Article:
CSS 3D Clouds Retake

This post is going to cover my experience following through the tutorial on making CSS 3D clouds posted here: http://www.clicktorelease.com/tutorials/css3dclouds/. I didn’t make the original code, but I did run into several issues while I went through and I wanted to share my experience, work-arounds, and pieces of code that were missing from the original tutorial.

All the questions that came up and fixes changes here were done on the Chrome Beta (v20.0.1132.41 beta-m to be exact)

1. Creating the world and a camera

CSS 3D Clouds Step 1

In this step, you create two div’s in the body of your HTML 5 page, the outer <div> gets an id of viewport and the inner <div> gets an id of world. From there you setup some structural styling (viewport spans entire screen via absolute positioning, world is centered in the middle)

Initial Page Setup

Some initial styling needs to be done to make it look like the demo, here’s what I have:

  1. * {
  2. box-sizing: border-box;
  3. margin: 0;
  4. padding: 0;
  5. }
  6.  
  7. body {
  8. overflow: hidden;
  9. }
  10.  
  11. #viewport {
  12. background-image: linear-gradient(bottom, rgb(69, 132, 180) 28%, rgb( 31, 71, 120 ) 64%);
  13. background-image: -o-linear-gradient(bottom, rgb(69, 132, 180) 28%, rgb( 31, 71, 120 ) 64%);
  14. background-image: -moz-linear-gradient(bottom, rgb(69, 132, 180) 28%, rgb( 31, 71, 120 ) 64%);
  15. background-image: -webkit-linear-gradient(bottom, rgb(69, 132, 180) 28%, rgb( 31, 71, 120 ) 64%);
  16. background-image: -ms-linear-gradient(bottom, rgb(69, 132, 180) 28%, rgb( 31, 71, 120 ) 64%);
  17. }
  18.  
  19. #world {
  20. background-color: rgba(255, 0, 0, .2);
  21. }

Vendor prefixes

I’m so used to Chrome being the “latest and greatest” that I honestly expected to be able to use non-prefixed CSS properties and have the code “just work”. That’s NOT the case. As of this writing you will need to use prefixed properties, so add the following prefixes into the appropriate rules:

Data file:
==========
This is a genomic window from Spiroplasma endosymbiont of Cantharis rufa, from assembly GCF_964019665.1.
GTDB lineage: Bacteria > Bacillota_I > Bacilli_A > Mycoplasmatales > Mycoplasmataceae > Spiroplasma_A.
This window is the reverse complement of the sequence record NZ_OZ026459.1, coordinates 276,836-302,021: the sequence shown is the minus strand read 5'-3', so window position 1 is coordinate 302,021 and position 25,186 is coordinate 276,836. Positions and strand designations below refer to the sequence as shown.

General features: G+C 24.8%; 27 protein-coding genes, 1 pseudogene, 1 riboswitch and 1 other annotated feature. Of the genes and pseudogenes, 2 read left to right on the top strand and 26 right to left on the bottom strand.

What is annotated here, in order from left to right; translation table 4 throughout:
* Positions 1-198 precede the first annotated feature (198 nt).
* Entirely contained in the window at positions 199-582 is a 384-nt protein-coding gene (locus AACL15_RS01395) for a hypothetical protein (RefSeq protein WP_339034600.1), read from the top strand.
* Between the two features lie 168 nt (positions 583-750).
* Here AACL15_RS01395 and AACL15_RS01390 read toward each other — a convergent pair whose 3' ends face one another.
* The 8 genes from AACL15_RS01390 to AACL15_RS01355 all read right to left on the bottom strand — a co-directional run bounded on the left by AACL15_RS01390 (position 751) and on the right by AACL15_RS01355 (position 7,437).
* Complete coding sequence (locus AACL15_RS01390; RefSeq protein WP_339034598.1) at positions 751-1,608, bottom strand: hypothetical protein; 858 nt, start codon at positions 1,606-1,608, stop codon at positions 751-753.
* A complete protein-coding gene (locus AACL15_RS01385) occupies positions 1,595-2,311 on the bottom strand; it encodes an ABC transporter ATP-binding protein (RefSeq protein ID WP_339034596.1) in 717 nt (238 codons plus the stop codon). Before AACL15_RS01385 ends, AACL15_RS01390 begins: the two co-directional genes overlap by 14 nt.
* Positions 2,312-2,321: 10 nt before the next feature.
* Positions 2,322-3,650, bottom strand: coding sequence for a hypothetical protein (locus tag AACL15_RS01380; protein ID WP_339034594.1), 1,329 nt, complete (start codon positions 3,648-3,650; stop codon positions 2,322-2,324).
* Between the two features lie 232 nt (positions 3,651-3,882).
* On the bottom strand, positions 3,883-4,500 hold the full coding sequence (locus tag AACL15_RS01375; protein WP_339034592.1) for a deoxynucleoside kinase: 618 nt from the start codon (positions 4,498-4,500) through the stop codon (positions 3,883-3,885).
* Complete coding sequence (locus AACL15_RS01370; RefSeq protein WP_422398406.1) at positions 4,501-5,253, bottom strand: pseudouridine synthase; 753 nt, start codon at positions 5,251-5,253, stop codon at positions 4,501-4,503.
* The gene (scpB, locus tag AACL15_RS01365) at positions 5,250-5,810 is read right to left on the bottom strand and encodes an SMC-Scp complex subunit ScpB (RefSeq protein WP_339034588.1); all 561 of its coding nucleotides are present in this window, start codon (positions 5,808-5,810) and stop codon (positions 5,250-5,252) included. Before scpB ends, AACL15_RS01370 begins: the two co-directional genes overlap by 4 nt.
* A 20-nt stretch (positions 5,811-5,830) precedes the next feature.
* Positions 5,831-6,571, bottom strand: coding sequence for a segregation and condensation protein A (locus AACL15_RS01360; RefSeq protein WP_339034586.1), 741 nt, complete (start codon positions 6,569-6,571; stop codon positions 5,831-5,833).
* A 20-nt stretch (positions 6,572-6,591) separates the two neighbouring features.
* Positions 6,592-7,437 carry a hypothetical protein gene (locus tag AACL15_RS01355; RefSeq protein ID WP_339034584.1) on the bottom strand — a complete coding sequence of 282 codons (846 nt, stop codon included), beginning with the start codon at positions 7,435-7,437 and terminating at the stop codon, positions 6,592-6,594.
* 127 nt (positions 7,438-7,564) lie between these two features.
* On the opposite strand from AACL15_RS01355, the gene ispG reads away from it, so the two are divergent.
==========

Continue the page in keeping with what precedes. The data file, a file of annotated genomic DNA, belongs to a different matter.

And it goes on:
1. #viewport {
  2. perspective: 400;
  3. -webkit-perspective: 400;
  4. -moz-perspective: 400;
  5. -o-perspective: 400;
  6. }
  7.  
  8. #world {
  9. transform-style: preserve-3d;
  10. -webkit-transform-style: preserve-3d;
  11. -moz-transform-style: preserve-3d;
  12. -o-transform-style: preserve-3d;
  13. }

Help, my javascript code doesn’t work!

You probably put your javascript in the <head> tag, which means that

  1. document.getElementById( 'world' )

will not work because the elements don’t exist yet. Put the script at the end right before the </body> tag and it should work if everything else is correct.

Besides, it’s just good practice to put your javascript last.

Help, my javascript code doesn’t work! (pt 2)

This just shows my ignorance of javascript, but if something still isn’t working, you might have this problem:

Javascript uses the \ character in your strings to tell the parser to treat the next line as if the string continued:

  1. 'translateZ( ' + d + 'px ) \
  2. rotateX( ' + worldXAngle + 'deg) \
  3. rotateY( ' + worldYAngle + 'deg)';

Is the same as:

  1. 'translateZ( ' + d + 'px ) rotateX( ' + worldXAngle + 'deg) rotateY( ' + worldYAngle + 'deg)';

Zooming javascript

The code samples in the original tutorial omit the code to zoom in and out with the mouse wheel. Here it is in all it’s javascripty wonderfulness:

  1. window.addEventListener( 'mousewheel', onContainerMouseWheel );
  2. window.addEventListener( 'DOMMouseScroll', onContainerMouseWheel );
  3.  
  4. function onContainerMouseWheel( event ) {
  5. event = event ? event : window.event;
  6. d = d - (event.detail ? event.detail * -5 : event.wheelDelta / 8);
  7. updateView();
  8. }

2. Adding objects to our world

CSS 3D Clouds Step 2
E.g. .cloudBase.

Create cloud base code is incorrect

Instead of:

  1. for( var j = 0; j <<; 5; j++ ) {

the correct line is:

  1. for( var j = 0; j < 5; j++ ) {

Actual random numbers and prefixed transforms

The random numbers for createCloud():

  1. var random_x = 256 - ( Math.random() * 512 );
  2. var random_y = 256 - ( Math.random() * 512 );
  3. var random_z = 256 - ( Math.random() * 512 );

The transform styles for createCloud()

  1. div.style.transform = t;
  2. div.style.webkitTransform = t;
  3. div.style.MozTransform = t;
  4. div.style.oTransform = t;

3. Adding layers to our objects

CSS 3D Clouds Step 3
There were a couple of things in this section that cause me to scratch my head and go whyyyyy?

Code for random generation and transforms.

Random variables:

  1. var random_x = 256 - ( Math.random() * 512 );
  2. var random_y = 256 - ( Math.random() * 512 );
  3. var random_z = 100 - ( Math.random() * 200 );
  4. var random_a = Math.random() * 360;
  5. var random_s = .25 + Math.random();
  6. random_x *= .2; random_y *= .2;

Vendor transforms:

  1. cloud.style.transform = t;
  2. cloud.style.webkitTransform = t;
  3. cloud.style.MozTransform = t;
  4. cloud.style.oTransform = t;

Why don’t I see the new squares?

You have to add in the style for .cloudLayer into your CSS: